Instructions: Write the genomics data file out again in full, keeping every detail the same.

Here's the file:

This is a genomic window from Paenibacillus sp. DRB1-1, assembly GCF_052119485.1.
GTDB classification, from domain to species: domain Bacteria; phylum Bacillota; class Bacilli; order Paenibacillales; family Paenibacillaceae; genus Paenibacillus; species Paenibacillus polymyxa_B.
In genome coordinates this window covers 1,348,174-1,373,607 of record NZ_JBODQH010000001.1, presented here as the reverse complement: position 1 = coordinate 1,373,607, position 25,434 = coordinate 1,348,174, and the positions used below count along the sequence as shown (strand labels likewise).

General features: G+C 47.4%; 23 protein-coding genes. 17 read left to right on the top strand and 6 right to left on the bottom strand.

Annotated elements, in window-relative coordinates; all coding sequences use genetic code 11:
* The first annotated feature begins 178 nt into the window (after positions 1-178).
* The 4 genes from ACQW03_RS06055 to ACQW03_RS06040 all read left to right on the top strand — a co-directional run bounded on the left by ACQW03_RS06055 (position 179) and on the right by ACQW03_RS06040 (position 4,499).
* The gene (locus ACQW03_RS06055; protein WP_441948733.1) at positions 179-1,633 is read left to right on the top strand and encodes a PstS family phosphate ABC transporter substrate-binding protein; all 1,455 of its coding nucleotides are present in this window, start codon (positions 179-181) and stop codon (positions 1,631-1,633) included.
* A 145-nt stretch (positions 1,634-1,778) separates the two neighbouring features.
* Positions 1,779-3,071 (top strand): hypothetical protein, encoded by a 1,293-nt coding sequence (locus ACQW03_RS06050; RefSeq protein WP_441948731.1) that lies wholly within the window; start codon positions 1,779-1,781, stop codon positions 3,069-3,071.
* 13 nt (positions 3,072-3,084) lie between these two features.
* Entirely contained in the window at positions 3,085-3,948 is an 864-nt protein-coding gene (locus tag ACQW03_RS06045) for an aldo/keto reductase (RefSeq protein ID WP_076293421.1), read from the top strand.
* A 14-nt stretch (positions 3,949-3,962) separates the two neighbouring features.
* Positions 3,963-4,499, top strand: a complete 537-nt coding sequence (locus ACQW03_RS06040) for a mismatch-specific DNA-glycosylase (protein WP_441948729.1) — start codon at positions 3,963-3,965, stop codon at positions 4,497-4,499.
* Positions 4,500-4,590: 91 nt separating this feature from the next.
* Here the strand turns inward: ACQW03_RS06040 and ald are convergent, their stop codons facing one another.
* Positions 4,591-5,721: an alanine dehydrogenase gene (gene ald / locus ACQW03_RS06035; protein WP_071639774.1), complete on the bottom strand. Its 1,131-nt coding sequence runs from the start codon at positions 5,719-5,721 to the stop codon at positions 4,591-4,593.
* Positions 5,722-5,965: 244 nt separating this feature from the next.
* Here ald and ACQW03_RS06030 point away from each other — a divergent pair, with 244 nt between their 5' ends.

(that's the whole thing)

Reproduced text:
This is a genomic window from Paenibacillus sp. DRB1-1, assembly GCF_052119485.1.
GTDB classification, from domain to species: domain Bacteria; phylum Bacillota; class Bacilli; order Paenibacillales; family Paenibacillaceae; genus Paenibacillus; species Paenibacillus polymyxa_B.
In genome coordinates this window covers 1,348,174-1,373,607 of record NZ_JBODQH010000001.1, presented here as the reverse complement: position 1 = coordinate 1,373,607, position 25,434 = coordinate 1,348,174, and the positions used below count along the sequence as shown (strand labels likewise).

General features: G+C 47.4%; 23 protein-coding genes. 17 read left to right on the top strand and 6 right to left on the bottom strand.

Annotated elements, in window-relative coordinates; all coding sequences use genetic code 11:
* The first annotated feature begins 178 nt into the window (after positions 1-178).
* The 4 genes from ACQW03_RS06055 to ACQW03_RS06040 all read left to right on the top strand — a co-directional run bounded on the left by ACQW03_RS06055 (position 179) and on the right by ACQW03_RS06040 (position 4,499).
* The gene (locus ACQW03_RS06055; protein WP_441948733.1) at positions 179-1,633 is read left to right on the top strand and encodes a PstS family phosphate ABC transporter substrate-binding protein; all 1,455 of its coding nucleotides are present in this window, start codon (positions 179-181) and stop codon (positions 1,631-1,633) included.
* A 145-nt stretch (positions 1,634-1,778) separates the two neighbouring features.
* Positions 1,779-3,071 (top strand): hypothetical protein, encoded by a 1,293-nt coding sequence (locus ACQW03_RS06050; RefSeq protein WP_441948731.1) that lies wholly within the window; start codon positions 1,779-1,781, stop codon positions 3,069-3,071.
* 13 nt (positions 3,072-3,084) lie between these two features.
* Entirely contained in the window at positions 3,085-3,948 is an 864-nt protein-coding gene (locus tag ACQW03_RS06045) for an aldo/keto reductase (RefSeq protein ID WP_076293421.1), read from the top strand.
* A 14-nt stretch (positions 3,949-3,962) separates the two neighbouring features.
* Positions 3,963-4,499, top strand: a complete 537-nt coding sequence (locus ACQW03_RS06040) for a mismatch-specific DNA-glycosylase (protein WP_441948729.1) — start codon at positions 3,963-3,965, stop codon at positions 4,497-4,499.
* Positions 4,500-4,590: 91 nt separating this feature from the next.
* Here the strand turns inward: ACQW03_RS06040 and ald are convergent, their stop codons facing one another.
* Positions 4,591-5,721: an alanine dehydrogenase gene (gene ald / locus ACQW03_RS06035; protein WP_071639774.1), complete on the bottom strand. Its 1,131-nt coding sequence runs from the start codon at positions 5,719-5,721 to the stop codon at positions 4,591-4,593.
* Positions 5,722-5,965: 244 nt separating this feature from the next.
* Here ald and ACQW03_RS06030 point away from each other — a divergent pair, with 244 nt between their 5' ends.